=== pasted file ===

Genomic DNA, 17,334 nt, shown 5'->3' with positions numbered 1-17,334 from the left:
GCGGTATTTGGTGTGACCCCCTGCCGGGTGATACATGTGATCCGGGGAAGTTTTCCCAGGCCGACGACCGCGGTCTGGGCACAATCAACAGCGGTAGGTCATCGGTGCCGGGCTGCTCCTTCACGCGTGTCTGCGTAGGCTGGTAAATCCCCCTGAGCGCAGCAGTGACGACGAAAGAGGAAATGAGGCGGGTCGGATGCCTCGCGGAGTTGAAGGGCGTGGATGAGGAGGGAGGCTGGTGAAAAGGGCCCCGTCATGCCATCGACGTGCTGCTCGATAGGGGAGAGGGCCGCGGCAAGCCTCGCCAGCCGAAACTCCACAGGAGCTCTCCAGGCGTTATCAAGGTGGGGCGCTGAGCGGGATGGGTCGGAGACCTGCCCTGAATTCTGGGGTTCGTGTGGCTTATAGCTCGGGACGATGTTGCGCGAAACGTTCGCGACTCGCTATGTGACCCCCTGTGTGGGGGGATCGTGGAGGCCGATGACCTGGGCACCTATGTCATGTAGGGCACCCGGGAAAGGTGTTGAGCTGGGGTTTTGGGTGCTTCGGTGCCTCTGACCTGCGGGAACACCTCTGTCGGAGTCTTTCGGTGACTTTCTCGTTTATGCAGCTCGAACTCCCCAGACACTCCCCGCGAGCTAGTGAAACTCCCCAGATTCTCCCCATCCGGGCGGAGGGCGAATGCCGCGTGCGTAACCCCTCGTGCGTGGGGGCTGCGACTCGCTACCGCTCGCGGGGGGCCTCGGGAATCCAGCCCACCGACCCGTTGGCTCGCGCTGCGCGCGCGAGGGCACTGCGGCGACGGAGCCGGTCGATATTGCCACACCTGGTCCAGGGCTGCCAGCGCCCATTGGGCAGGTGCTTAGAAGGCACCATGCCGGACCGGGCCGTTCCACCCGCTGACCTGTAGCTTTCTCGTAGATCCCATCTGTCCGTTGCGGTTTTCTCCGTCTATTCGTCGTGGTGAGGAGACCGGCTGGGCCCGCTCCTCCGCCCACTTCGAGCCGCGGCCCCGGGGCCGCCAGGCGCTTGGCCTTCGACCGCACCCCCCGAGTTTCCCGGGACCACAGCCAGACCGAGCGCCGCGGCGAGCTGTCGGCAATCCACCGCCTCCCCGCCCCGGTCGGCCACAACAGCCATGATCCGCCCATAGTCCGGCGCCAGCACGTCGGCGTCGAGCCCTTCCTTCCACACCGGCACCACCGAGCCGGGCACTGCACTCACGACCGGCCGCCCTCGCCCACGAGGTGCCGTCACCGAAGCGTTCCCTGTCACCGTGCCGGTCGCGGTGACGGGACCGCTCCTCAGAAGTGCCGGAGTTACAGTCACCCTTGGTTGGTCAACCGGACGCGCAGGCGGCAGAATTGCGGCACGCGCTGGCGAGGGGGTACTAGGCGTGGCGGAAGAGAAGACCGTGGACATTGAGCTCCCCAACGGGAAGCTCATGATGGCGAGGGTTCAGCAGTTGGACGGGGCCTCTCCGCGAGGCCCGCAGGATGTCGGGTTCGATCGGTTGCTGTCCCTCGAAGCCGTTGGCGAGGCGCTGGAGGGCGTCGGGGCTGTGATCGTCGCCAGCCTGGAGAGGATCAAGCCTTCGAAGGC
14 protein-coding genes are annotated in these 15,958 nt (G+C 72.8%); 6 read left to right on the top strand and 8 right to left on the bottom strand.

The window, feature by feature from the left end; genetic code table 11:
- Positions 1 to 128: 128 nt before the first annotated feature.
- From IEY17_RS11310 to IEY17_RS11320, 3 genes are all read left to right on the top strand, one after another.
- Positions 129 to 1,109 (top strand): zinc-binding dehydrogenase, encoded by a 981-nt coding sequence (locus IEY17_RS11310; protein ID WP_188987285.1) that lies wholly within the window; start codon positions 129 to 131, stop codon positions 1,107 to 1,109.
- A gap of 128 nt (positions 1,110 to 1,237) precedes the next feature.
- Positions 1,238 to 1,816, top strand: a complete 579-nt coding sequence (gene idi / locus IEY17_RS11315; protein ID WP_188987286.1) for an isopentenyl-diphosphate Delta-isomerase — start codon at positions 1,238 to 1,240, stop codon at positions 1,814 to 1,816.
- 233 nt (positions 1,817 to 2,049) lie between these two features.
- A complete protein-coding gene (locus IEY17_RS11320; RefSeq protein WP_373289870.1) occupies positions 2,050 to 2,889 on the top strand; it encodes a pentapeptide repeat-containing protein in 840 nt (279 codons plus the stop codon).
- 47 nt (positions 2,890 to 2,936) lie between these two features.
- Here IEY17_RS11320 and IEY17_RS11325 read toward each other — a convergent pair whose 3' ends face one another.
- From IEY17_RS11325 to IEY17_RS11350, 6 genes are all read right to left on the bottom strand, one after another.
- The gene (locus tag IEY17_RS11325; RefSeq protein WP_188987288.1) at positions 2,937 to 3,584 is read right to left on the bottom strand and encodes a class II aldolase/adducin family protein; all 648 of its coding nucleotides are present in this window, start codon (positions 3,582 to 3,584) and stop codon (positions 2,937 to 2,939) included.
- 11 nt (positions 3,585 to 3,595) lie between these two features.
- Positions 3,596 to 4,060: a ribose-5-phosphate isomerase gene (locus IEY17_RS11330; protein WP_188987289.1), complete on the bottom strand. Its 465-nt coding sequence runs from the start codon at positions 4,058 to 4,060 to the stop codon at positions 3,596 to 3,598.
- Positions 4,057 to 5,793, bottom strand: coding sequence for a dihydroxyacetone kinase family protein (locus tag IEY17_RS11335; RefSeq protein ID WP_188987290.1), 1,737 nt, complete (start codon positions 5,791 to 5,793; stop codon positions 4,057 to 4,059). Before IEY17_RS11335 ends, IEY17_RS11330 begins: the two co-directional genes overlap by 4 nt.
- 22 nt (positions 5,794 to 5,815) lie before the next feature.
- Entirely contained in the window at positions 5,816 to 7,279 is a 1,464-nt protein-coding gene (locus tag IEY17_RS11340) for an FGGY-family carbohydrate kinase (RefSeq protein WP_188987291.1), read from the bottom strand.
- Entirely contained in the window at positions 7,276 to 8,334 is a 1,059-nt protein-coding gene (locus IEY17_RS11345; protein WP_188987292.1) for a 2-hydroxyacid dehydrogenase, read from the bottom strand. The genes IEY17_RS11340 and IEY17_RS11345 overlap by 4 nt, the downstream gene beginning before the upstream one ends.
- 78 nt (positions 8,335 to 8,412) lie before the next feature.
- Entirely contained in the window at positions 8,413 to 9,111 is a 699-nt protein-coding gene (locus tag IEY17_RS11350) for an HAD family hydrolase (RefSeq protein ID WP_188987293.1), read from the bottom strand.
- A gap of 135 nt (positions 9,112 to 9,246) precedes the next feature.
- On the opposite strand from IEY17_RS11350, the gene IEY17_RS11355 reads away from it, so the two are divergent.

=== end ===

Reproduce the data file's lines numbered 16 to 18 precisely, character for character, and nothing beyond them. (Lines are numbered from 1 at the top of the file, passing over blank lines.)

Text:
- 11 nt (positions 3,585 to 3,595) lie between these two features.
- Positions 3,596 to 4,060: a ribose-5-phosphate isomerase gene (locus IEY17_RS11330; protein WP_188987289.1), complete on the bottom strand. Its 465-nt coding sequence runs from the start codon at positions 4,058 to 4,060 to the stop codon at positions 3,596 to 3,598.
- Positions 4,057 to 5,793, bottom strand: coding sequence for a dihydroxyacetone kinase family protein (locus tag IEY17_RS11335; RefSeq protein ID WP_188987290.1), 1,737 nt, complete (start codon positions 5,791 to 5,793; stop codon positions 4,057 to 4,059). Before IEY17_RS11335 ends, IEY17_RS11330 begins: the two co-directional genes overlap by 4 nt.